EASTER Drylaw, sometime in the 1970s. “Dear Jim,” wrote the boy. “Can you fix it for me to bath a hippo?” The letter was duly sealed up and sent off to the late eccentric DJ Jimmy Savile, whose hit TV show of the time, Jim’ll Fix It, made the wishes of such youngsters come true. But not on this occasion.
“He never replied to me,” laughs Darren McGarry. “But it was years later and I was showering a hippo down, here at the zoo, and I suddenly thought, ‘Today I’m doing it’. It was really weird.”
Perhaps serendipitous would be a better word. Because, while fond of animals, as a 16-year-old keen oboe player, he was about to embark on his Highers with an eye to working in music when his careers office sent him along to Edinburgh Zoo for an interview for a Youth Training Scheme.
“I didn’t really know if I wanted it or not but by the time I got home from the interview, they’d offered it to me. Even then I decided I was just going to go for the first week because it was the school holidays and then I’d go back to study for my Highers.”
Twenty five years on and Darren is now head of animals at the zoo, responsible for managing all the head zoo keepers – now called animal team leaders – and all aspects of its creatures’ care, as well as having a say in the future direction of the zoo. And, of course, gearing up for the arrival of two giant pandas from China.
The zoo he cares for today is a very different place to the one he entered as a green teenager a quarter of a century ago. Floors and walls are no longer tiled and disinfected, environments are more natural, food is scattered or hung on trees and keepers are encouraged to build close bonds with the animals so that any medical attention is easier to dispense.
And 16-year-olds, like Darren, are no longer allowed – health and safety rules mean staff at the zoo have to be at least 18. But his early start did him no harm.
“I loved it straight away,” he says. “It was very sociable, like a big family. I suppose I grew up here. The first time I went to a pub was with the older zookeepers.”
He and the four others on the YTS were among the first in the country to study a new zookeeping course, mostly at the zoo but partly at Stevenson College, all for the princely sum of £17.50 a week.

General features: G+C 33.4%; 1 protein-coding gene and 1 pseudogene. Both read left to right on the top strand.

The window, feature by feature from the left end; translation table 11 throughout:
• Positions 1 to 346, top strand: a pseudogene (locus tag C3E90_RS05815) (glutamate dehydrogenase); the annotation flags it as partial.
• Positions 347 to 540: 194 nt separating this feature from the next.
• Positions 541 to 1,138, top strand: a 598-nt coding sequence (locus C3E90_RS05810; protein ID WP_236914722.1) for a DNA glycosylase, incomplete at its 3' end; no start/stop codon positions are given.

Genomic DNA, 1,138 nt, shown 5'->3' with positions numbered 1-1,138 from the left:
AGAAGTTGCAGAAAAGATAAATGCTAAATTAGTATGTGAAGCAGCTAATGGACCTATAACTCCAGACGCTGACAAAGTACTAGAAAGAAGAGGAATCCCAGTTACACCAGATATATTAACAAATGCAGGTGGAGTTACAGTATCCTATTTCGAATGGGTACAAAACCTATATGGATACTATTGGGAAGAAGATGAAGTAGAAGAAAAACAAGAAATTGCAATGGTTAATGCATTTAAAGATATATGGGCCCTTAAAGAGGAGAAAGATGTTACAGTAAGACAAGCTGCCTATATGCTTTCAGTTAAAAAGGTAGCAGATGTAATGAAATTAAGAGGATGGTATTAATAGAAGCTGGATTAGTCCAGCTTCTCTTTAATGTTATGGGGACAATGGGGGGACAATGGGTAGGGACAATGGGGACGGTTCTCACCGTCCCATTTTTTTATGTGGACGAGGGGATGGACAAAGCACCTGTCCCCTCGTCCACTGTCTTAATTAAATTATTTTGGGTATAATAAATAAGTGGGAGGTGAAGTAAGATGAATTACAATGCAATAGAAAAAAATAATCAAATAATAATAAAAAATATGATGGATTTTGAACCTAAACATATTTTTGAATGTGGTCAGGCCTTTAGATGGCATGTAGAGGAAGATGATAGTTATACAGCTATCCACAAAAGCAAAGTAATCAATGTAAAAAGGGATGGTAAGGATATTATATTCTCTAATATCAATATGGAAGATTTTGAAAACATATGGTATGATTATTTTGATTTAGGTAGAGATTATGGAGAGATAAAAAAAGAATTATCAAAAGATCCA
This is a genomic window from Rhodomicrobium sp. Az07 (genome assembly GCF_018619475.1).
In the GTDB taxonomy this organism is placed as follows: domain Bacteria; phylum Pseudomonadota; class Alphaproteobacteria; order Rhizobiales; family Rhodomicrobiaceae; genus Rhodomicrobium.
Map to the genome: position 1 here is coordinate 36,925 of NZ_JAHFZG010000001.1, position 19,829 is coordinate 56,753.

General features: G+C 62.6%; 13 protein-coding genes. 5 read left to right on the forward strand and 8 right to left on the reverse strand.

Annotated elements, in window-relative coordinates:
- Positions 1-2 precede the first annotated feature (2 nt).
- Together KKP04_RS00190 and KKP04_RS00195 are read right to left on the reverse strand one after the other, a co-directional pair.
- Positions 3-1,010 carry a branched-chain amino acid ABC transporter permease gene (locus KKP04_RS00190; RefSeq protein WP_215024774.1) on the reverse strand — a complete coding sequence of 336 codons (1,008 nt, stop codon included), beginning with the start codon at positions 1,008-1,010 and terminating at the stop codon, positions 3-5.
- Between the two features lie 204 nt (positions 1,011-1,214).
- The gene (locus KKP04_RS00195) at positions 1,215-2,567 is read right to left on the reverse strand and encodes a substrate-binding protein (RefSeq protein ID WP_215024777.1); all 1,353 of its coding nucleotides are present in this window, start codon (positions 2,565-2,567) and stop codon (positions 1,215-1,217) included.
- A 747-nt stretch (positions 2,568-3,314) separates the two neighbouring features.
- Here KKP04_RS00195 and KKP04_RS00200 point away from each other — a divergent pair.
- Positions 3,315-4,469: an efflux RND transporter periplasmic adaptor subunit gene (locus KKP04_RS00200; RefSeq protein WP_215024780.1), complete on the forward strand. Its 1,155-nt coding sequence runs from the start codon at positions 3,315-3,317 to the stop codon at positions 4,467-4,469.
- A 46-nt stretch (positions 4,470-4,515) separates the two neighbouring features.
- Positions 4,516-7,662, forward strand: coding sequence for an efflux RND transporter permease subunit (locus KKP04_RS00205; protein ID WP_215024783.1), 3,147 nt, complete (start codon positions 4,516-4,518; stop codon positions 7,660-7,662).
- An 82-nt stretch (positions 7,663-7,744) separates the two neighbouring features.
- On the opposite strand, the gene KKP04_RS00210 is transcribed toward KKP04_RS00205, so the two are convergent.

“And I used to think I was loaded,” he laughs. “I used to think it was fabulous, this brown envelope you got on pay day.”
For two years, he shadowed the keepers, mucking out kangaroos, mixing parrot feed, raking paddocks and washing windows, by the end of which his pay had risen to £27.50 a week and he was offered a keeper’s job.
“Even then, I was only going to stay three or four years, then do something else” he says.
Instead the 41-year-old worked his way through different sections, in particular hoofed animals, and up the ranks, taking up his latest post six months ago. There have been hairy moments along the way – not least just a few years into the job when he accidentally let an antelope escape.
“It was a female who was in season, when their behaviour gets a little irrational because they get the urge,” he explains. He’d been hosing down part of their enclosure, not realising the wind had swung the gate open.
“She just walked right behind me and out the gate. I only realised as she walked past and I tried to shut the gate but it was too late. I did think, ‘Oh God, I’ll have to try to get her back in on my own before anyone sees’. But very quickly I realised I’d have to call someone.”
He got a written warning for that, the only one of his career. And he adds that most zookeepers have at one stage or another forgotten to shut a gate.
“You go to zookeepers’ conferences and you hear all sorts of tales,” he says cheerfully. “Tigers, chimps... We’ve had nothing like that.”
Most zookeepers also sport wounds, and Darren is no exception – a pygmy hippo chomped off the tip of his right index finger seven years ago as he explained to a dentist where the animal needed treatment.
Despite that, he says the hippos and rhinos are his favourite animals and he was particularly fond of Umfolozi, a white rhino.
“She was one of a pair of white rhinos who came here in the 1970s. She was fantastic, really affectionate, and they both loved to be rubbed. It was very hard when they died seven or eight years ago.”
Now, as his role means he’s not as hands-on with the animals, he’s not as close to any individuals.
“There’s none of the animals left which I worked with in my youth, none that I have a bond with, which you get when you work with them every day.”
But he’s no less passionate about his work or the work of the zoo, dismissing criticisms which have been levelled at Edinburgh, and at zoos in general.
“All these anti-zoo people, what contribution have they made to conservation?” he says. “I know I have helped to save endangered species. I know the white rhino was saved because it was brought into captivity in the 1970s and bred and let out into national parks.
“We have to do something about endangered species – 99.99 per cent of the time they are endangered because of humans, because of what humans have done. We have to have places where we can breed them, where we can learn about them.
“I am very comfortable in my shoes. We look after the animals here fantastically. I have no guilty secrets, I have nothing to hide.”
As to the future, he believes zoos will be part of that, learning to target more carefully their breeding programmes using DNA, ensuring the right sub- species are brought together. And as for himself, he says: “Who knows what the future holds? But I have no plans to go anywhere else.”